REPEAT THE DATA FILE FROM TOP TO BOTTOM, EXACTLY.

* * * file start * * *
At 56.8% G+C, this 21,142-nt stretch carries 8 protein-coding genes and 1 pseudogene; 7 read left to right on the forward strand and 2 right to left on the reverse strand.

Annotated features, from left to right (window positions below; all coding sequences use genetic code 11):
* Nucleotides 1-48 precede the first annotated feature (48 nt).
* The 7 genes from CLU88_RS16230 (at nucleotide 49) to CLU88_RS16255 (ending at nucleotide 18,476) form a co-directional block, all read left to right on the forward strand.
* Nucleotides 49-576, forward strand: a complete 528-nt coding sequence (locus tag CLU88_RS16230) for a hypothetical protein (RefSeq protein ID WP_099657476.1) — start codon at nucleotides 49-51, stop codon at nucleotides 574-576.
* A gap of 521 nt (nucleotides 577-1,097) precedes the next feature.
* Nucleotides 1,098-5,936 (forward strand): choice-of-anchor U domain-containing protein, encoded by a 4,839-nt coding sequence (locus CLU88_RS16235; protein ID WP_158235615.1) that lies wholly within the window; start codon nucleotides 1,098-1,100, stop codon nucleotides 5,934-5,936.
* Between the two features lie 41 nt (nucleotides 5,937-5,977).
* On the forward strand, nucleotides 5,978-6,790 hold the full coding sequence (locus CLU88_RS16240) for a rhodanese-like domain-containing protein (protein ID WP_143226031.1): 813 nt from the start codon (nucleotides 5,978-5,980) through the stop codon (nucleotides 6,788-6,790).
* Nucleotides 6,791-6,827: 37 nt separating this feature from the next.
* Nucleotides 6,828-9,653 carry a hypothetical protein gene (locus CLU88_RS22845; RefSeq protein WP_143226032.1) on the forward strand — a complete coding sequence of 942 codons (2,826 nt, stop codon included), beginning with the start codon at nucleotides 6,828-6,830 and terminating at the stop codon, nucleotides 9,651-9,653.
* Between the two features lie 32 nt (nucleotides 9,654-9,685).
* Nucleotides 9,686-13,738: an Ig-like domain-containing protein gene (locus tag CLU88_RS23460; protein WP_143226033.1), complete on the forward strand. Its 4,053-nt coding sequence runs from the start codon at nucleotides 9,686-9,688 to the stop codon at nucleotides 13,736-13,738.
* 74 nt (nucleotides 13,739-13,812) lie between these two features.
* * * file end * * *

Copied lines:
At 56.8% G+C, this 21,142-nt stretch carries 8 protein-coding genes and 1 pseudogene; 7 read left to right on the forward strand and 2 right to left on the reverse strand.

Annotated features, from left to right (window positions below; all coding sequences use genetic code 11):
* Nucleotides 1-48 precede the first annotated feature (48 nt).
* The 7 genes from CLU88_RS16230 (at nucleotide 49) to CLU88_RS16255 (ending at nucleotide 18,476) form a co-directional block, all read left to right on the forward strand.
* Nucleotides 49-576, forward strand: a complete 528-nt coding sequence (locus tag CLU88_RS16230) for a hypothetical protein (RefSeq protein ID WP_099657476.1) — start codon at nucleotides 49-51, stop codon at nucleotides 574-576.
* A gap of 521 nt (nucleotides 577-1,097) precedes the next feature.
* Nucleotides 1,098-5,936 (forward strand): choice-of-anchor U domain-containing protein, encoded by a 4,839-nt coding sequence (locus CLU88_RS16235; protein ID WP_158235615.1) that lies wholly within the window; start codon nucleotides 1,098-1,100, stop codon nucleotides 5,934-5,936.
* Between the two features lie 41 nt (nucleotides 5,937-5,977).
* On the forward strand, nucleotides 5,978-6,790 hold the full coding sequence (locus CLU88_RS16240) for a rhodanese-like domain-containing protein (protein ID WP_143226031.1): 813 nt from the start codon (nucleotides 5,978-5,980) through the stop codon (nucleotides 6,788-6,790).
* Nucleotides 6,791-6,827: 37 nt separating this feature from the next.
* Nucleotides 6,828-9,653 carry a hypothetical protein gene (locus CLU88_RS22845; RefSeq protein WP_143226032.1) on the forward strand — a complete coding sequence of 942 codons (2,826 nt, stop codon included), beginning with the start codon at nucleotides 6,828-6,830 and terminating at the stop codon, nucleotides 9,651-9,653.
* Between the two features lie 32 nt (nucleotides 9,654-9,685).
* Nucleotides 9,686-13,738: an Ig-like domain-containing protein gene (locus tag CLU88_RS23460; protein WP_143226033.1), complete on the forward strand. Its 4,053-nt coding sequence runs from the start codon at nucleotides 9,686-9,688 to the stop codon at nucleotides 13,736-13,738.
* 74 nt (nucleotides 13,739-13,812) lie between these two features.